This episode discusses China’s new Overseas Non-Governmental Organization Law, which requires foreign organizations to register and aims to reduce the influence of foreign actors on domestic affairs. These measures have elicited international criticism, as many are concerned Beijing will use such regulations to push out organizations advocating for public health and education, the environment, and human rights. Our guest, Sophie Richardson, notes the growth of civil society in China since the reform era and how NGOs can hold governments accountable and provides services. She then offers assessments of the objectives of the new law and the potential repercussions for the 7000 foreign NGOS that will be subject to it. The podcast concludes by looking at the law’s implications for China’s international image and the future of global governance.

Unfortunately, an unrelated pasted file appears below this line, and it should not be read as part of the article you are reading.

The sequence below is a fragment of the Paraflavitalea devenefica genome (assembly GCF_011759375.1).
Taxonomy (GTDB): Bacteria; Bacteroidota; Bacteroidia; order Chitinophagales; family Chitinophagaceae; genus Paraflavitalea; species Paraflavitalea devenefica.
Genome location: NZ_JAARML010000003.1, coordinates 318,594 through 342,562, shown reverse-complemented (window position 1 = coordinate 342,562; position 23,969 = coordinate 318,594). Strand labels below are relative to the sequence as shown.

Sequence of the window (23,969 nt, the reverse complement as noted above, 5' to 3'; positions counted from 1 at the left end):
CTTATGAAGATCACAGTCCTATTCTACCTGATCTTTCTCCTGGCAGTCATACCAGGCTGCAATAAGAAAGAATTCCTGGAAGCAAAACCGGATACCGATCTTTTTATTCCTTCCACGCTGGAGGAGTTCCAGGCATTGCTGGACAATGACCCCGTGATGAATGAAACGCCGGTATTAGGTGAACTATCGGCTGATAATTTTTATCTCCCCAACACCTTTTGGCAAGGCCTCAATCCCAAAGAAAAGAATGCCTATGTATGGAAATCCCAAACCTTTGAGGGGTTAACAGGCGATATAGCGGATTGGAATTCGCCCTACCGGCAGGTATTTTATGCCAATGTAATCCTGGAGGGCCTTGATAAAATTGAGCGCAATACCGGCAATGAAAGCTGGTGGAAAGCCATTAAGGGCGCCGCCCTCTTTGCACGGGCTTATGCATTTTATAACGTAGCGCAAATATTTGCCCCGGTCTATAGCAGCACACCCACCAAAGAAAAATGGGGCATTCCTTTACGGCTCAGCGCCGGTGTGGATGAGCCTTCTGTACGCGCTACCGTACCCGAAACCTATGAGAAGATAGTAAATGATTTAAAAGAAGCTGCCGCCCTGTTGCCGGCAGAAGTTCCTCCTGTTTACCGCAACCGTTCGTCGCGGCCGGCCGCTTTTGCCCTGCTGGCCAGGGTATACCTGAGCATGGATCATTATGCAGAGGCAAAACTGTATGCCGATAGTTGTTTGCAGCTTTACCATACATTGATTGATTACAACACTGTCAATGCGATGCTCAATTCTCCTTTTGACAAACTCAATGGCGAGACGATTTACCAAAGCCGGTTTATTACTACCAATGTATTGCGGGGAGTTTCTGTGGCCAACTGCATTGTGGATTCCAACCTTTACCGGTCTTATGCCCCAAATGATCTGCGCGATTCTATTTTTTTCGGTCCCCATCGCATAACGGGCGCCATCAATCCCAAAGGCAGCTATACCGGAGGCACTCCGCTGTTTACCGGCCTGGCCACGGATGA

Sophie Richardson is the China director at Human Rights Watch. A graduate of the University of Virginia, the Hopkins-Nanjing Program, and Oberlin College, Dr. Richardson is the author of numerous articles on domestic Chinese political reform, democratization, and human rights in Cambodia, China, Indonesia, Hong Kong, the Philippines, and Vietnam. She is also the author of China, Cambodia, and the Five Principles of Peaceful Coexistence (2009).